Sharif Bey: Excavations will be displayed through March of next year.By Kristine Sorensen

PITTSBURGH (KDKA) — A man who grew up in Beltzhoover and used to come to the Carnegie Museums of Art and Natural History for art classes is now back at the Carnegie with his own show as a featured artist.

KDKA’s Kristine Sorensen walked through the exhibition with Dr. Sharif Bey, an artist and art professor at Syracuse University, talking about how the museum inspired him to be an artist and inspired the work in the show.

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For Bey, the Carnegie Museums of Art and Natural History are a second home. He began coming for art classes in fourth grade, so to return as an artist with his own show is overwhelming.

“I’m here. I’m a kid who grew up with relatively limited means, a kid of color, and I’m exhibiting in an institution that kind of emerged out of the philanthropy of one of the United State’s first millionaires,” Bey said.

“I grew up in this museum, and I like to point out when people ask that you can walk from one of my pieces to a Van Gogh in 20 paces from here, and I think that demystifies what it means to be an artist, what it means to have a career in the arts, what it means to find fulfillment. (That) is the narrative that I want to come out of someone experiencing this exhibition.”

Between art classes, Bey says he would wander the galleries of both museums and that that downtime had as much influence as the classes themselves. He showed Sorensen one of the original pieces from the Carnegie Museum of Natural History’s collection of African art that is on display beside his own work.

“So this is one of the objects that evoked a lot of curiosity for me as a child, and I didn’t read a whole lot about it, but I had a sense of wonder about where this object came from. How does it function? And that mystery was something I later came back to.”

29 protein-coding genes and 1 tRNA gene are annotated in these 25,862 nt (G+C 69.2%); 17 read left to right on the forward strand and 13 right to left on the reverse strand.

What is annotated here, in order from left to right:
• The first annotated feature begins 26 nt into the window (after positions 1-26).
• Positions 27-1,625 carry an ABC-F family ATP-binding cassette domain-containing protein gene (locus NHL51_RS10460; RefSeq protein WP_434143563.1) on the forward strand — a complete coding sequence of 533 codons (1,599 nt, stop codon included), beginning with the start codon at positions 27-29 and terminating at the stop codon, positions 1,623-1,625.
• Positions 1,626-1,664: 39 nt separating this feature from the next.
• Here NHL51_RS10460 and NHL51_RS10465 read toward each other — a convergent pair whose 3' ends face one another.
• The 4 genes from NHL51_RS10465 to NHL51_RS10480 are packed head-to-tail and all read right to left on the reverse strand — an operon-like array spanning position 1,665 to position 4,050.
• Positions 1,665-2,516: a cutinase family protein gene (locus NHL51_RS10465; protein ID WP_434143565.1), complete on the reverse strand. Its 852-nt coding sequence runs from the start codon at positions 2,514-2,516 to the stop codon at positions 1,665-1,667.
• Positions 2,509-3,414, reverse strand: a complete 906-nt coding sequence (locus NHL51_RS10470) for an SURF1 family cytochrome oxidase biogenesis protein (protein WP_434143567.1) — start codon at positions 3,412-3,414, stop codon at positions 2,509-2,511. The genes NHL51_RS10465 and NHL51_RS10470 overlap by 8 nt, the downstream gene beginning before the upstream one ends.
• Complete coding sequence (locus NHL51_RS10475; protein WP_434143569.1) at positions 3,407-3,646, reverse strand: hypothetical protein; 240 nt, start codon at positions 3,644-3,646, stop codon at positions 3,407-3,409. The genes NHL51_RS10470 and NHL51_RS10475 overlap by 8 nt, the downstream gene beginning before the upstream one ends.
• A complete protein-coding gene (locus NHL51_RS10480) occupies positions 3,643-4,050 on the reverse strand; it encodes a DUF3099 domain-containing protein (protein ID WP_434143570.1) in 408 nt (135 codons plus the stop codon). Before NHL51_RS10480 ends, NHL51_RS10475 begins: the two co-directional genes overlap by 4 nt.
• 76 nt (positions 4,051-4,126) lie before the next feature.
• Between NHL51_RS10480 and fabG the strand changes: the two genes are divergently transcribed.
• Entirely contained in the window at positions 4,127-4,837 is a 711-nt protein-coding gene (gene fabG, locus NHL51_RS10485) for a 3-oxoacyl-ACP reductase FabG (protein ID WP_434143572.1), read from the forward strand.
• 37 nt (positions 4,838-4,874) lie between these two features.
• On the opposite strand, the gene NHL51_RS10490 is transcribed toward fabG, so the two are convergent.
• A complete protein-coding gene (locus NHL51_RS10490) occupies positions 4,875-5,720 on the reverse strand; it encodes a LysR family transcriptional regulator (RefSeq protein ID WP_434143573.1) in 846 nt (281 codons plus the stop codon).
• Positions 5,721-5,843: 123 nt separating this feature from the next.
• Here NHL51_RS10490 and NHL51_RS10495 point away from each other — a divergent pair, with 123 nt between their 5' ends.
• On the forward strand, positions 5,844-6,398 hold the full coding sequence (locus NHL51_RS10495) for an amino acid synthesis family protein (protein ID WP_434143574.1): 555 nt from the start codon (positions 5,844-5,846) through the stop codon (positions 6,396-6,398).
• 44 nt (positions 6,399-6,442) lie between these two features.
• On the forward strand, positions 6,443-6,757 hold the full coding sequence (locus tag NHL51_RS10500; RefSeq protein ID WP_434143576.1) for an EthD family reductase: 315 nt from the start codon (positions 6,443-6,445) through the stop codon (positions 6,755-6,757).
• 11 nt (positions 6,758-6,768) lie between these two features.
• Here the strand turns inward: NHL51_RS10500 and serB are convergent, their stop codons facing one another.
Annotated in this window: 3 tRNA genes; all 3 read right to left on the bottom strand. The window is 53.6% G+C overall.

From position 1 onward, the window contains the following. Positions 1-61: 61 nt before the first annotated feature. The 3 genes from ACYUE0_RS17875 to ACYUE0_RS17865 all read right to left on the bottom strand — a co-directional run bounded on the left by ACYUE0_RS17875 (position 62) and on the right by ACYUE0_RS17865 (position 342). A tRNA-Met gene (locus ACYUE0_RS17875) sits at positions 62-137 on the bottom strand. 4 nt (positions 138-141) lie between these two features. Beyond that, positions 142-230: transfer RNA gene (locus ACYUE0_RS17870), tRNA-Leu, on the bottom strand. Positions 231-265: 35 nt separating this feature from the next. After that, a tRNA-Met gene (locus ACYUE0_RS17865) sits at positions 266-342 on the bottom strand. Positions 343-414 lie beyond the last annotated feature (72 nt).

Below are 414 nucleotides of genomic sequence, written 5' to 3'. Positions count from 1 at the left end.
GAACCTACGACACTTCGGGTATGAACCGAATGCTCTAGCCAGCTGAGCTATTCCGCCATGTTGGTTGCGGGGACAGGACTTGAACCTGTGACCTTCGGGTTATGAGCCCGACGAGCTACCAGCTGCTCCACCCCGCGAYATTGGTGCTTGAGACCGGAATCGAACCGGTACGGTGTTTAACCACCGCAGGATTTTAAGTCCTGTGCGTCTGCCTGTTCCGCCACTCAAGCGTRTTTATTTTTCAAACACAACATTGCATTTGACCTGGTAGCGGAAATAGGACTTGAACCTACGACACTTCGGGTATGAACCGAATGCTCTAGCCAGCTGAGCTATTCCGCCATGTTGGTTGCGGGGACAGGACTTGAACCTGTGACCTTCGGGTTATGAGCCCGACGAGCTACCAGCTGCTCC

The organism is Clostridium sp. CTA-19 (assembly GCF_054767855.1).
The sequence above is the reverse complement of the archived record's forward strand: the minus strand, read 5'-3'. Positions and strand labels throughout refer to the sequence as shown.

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The exhibit, Sharif Bey: Excavations, features his original work side by side with pieces from the museums, like a historic African wood and clay sculpture with nails jutting out of most of its body. It clearly resembles Bey’s clay vessels, some figurative, that are impaled with nails and broken china.

In another series of work, Bey used actual bone molds from the Carnegie Museum of Natural History to make what became a symbolic necklace in his series of oversized necklace forms, some as large as 11 feet.

Bey also lets generations of totems play off one another. He displays two totems his own father carved from wood as a child side by side with clubs from Brazil from the Natural History Museum, both of which inspired him to make clay totem sculptures.

Pittsburgh is part of Bey, so it’s natural that his hometown comes through in his art.

“This is a boilermaker series which kind of references industrial Pittsburgh in a certain way but also references the famous beer cocktail, the boilermaker, as this is a drinking vessel in its inception. It has lots of different kinds of metal but also different kinds of industrial claims like shards added to it.”

Pittsburgh is proud of its champions, and that includes in the world of art as well.

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You can see “Sharif Bey: Excavations” at the Carnegie Museum of Art through the beginning of March.

Kristine Sorensen